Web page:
Living in Yemen is like being trapped in a complex, faulty, Rubik’s Cube. Every day you face puzzles that may have no right answers. A move in any direction can lead to blindly exploding shells, airstrikes or stray bullets.
Civilian populations in Yemen are surrounded by ever shifting frontlines in all directions, and are effectively cut off from vital supply routes by bombed infrastructure and a strict embargo.
Andre Heller Pereche, head of mission in Yemen and overall director of programmes with Médecins Sans Frontières/Doctors Without Borders (MSF), which is the only aid organisation still operating in Yemen, knows all about the costs of the conflict.
“The vulnerable have had their lifelines completely cut by the conflict, the more robust are struggling to survive,” says Pereche. “A widespread, nasty civil war is permeating the entire country, affecting every individual in Yemen’s population of over 20m people.”
This is in a country that had some of the worst health and social statistics in the world prior to the conflict. Maternal mortality was high, literacy levels were low, and healthcare was seriously limited.
Over 10% of the Yemeni population were classed as moderately malnourished before the conflict. Since the conflict, the dissolution of municipal services, the collapse of private enterprise and a strict UN sanctioned embargo have severely intensified problems of malnutrition.
Outbreaks of water-borne diseases have increased as sanitation standards deteriorate. Dengue fever has already infected urban populations and diarrhoea is wreaking havoc in communities that are already struggling.
Rubbish collections are sporadic at best, and access to water and fuel are hugely problematic.
“Access to fuel is a major problem,” Pereche said. “Yemen has extremely low ground water levels per capita, so fuel is vital to pump water to populations that would otherwise struggle to access it.
“Also, for a largely rural-based population, fuel for vehicles is vital to allow people to access what limited healthcare or food supplies are available. Without fuel people are effectively trapped.”
Vital medical supplies are also limited, meaning people with chronic illnesses like renal failure, vascular disease and diabetes, cannot access medication. Even when insulin is available, the power needed to refrigerate it is often not, rendering the medication defunct. Diabetes is a common condition in Yemen.
“What’s happening in Yemen is like Syria in 2013,” says Pereche, who also has extensive experience with the Syrian conflict.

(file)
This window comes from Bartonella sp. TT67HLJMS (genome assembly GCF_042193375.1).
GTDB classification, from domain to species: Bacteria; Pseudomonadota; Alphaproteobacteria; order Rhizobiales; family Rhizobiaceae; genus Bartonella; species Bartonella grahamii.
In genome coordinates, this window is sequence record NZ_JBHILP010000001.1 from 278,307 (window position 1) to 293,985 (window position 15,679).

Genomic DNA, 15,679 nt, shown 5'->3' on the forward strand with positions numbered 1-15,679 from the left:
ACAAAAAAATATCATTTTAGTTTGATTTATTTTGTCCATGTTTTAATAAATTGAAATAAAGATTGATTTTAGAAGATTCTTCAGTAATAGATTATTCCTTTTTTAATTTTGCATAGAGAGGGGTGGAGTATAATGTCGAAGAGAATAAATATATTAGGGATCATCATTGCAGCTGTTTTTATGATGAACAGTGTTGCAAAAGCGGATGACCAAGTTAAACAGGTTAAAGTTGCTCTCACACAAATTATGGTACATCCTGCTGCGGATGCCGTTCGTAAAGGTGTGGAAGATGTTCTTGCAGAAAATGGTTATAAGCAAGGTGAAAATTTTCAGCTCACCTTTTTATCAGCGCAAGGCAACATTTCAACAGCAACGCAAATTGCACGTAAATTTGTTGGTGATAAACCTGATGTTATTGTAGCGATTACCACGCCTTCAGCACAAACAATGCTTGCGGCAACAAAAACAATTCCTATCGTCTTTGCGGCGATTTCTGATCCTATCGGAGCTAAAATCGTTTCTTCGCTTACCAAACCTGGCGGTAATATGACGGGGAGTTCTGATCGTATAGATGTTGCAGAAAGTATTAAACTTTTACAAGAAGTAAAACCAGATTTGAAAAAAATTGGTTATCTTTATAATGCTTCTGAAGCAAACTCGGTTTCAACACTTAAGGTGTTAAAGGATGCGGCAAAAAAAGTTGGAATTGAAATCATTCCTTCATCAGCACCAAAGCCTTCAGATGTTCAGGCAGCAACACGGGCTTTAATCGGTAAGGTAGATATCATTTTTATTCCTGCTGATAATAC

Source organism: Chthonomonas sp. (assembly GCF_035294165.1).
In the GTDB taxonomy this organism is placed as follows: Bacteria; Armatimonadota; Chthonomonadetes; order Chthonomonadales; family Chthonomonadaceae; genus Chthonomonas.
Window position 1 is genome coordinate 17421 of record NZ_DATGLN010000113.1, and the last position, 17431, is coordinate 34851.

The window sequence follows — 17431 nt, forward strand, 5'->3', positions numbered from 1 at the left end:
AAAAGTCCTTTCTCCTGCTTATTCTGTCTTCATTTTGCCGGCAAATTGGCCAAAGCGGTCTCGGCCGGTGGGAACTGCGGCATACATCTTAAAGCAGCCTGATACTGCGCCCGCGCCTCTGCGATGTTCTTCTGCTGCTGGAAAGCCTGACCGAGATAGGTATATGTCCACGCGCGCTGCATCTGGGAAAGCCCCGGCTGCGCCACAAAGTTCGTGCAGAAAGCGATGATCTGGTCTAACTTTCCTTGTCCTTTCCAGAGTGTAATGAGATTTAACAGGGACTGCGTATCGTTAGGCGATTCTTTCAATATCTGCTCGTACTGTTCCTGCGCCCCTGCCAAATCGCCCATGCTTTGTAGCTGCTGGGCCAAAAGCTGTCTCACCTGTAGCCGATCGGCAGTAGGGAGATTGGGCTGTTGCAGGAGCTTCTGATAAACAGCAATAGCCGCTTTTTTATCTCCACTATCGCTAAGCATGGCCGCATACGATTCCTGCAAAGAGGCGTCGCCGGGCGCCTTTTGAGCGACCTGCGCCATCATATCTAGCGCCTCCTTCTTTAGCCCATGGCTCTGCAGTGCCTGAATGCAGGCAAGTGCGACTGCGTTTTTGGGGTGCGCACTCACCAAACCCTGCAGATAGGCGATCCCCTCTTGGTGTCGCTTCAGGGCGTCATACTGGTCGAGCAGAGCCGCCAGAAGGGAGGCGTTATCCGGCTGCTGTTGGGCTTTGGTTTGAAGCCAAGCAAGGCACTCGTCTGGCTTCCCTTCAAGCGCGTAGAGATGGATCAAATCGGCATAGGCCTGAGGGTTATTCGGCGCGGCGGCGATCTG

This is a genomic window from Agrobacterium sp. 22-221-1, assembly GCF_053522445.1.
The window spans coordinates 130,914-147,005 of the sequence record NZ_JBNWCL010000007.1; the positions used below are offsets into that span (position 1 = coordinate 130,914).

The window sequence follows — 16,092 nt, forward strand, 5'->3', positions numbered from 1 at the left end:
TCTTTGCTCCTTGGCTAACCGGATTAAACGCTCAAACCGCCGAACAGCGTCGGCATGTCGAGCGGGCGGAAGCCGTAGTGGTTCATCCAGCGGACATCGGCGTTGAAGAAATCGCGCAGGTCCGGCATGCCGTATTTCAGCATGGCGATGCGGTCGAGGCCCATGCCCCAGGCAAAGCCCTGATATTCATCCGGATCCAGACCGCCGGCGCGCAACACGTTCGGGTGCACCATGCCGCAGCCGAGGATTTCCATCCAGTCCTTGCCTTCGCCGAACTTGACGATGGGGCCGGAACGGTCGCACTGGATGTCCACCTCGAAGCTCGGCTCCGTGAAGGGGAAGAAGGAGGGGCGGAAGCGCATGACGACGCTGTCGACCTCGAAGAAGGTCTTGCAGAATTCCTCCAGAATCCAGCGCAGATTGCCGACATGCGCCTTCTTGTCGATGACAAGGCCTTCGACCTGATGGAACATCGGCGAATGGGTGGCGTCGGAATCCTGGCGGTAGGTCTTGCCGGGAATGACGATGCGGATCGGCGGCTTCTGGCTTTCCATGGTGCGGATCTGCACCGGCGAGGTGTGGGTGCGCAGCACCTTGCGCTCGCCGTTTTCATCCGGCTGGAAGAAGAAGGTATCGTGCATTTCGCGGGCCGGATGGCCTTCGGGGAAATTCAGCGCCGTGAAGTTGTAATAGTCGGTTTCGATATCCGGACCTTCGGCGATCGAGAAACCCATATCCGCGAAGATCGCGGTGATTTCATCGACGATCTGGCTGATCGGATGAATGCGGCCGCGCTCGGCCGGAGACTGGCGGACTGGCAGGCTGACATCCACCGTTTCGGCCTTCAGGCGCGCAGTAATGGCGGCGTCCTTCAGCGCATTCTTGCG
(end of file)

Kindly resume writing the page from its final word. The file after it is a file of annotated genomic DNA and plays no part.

“It’s shocking that these things can happen again. The Middle East has been in such crisis that it seems like Yemen was one conflict too many, the world really hasn’t taken much note of it and the people there desperately require help. Everyone in the country is living like a displaced person.”
The UN-sanctioned embargo is nominally an arms embargo, however due to its wording it effectively bans all trade into Yemen. For a country that relies almost entirely on fuel and food imports, this has been disastrous for civilians.
“What is most vitally needed is for Aden’s ports to reopen fully, and for goods to be traded throughout the country again,” Pereche suggests.
“However the armed parties to the conflict need to work towards peace for that to happen, and currently their focus is on winning the war, rather than restoring basic services.
“I’ve worked for 10 years in conflict zones, and it’s rare to see a crisis affect every citizen the way it does currently in Yemen. At night the capital was completely dark; in the hospital all you could see was the sky being sporadically lit up with anti-aircraft fire, bombs and rockets.”
Approximately 50 international MSF workers are in Yemen, and 500-800 locals work with them. Since March, MSF teams have treated over 4,000 patients bringing over 105 tonnes of medical aid.
Pereche knows MSF only sees a fraction of those who suffer. “What worries me are all those who cannot access emergency healthcare and are just left to die.
“We do our best but we cannot replace the entire infrastructure for a State.” Prices also increase in war-time, as a cruel economics of scarcity kicks-in. “Prices have rocketed and access to cash is severely limited. Many international bank lines have closed their operations and money shops, which could often be seen on the streets, have closed.”
As with all wars, ‘collateral damage’, that sickening euphemism, is exacting its deadly toll. The Saudi-led coalition airstrikes often hit military targets, filled with weapons, which cause secondary explosions that send rockets and scud missiles careering chaotically into civilian areas, indiscriminately killing and maiming children and adults, and razing communities.
Anti-aircraft fire regularly misses its target and returns to the ground, decimating what lies beneath it, regardless of what side it lands on. The country has endured heavy aerial bombardment.
Yemen is home to countless Unesco world heritage sites that are being slowly destroyed; and vital infrastructure, including bridges, hospitals and schools have been flattened.
All this in a country once renowned for its beauty and ancient culture. Despite appalling pre-war human rights records and grinding poverty, Pereche remembers a beautiful country on his first visit in 2010 — highlands dotted with old-world stone villages, beautiful ancient medinas, the sparkling Arabian peninsula, and tribal societies that did not harbour secular divides.
Since the conflict, secular divides have spawned chasms within communities that once shared neighbourhoods, families and Mosques.
“The difference between then and now is like night and day,” he adds.
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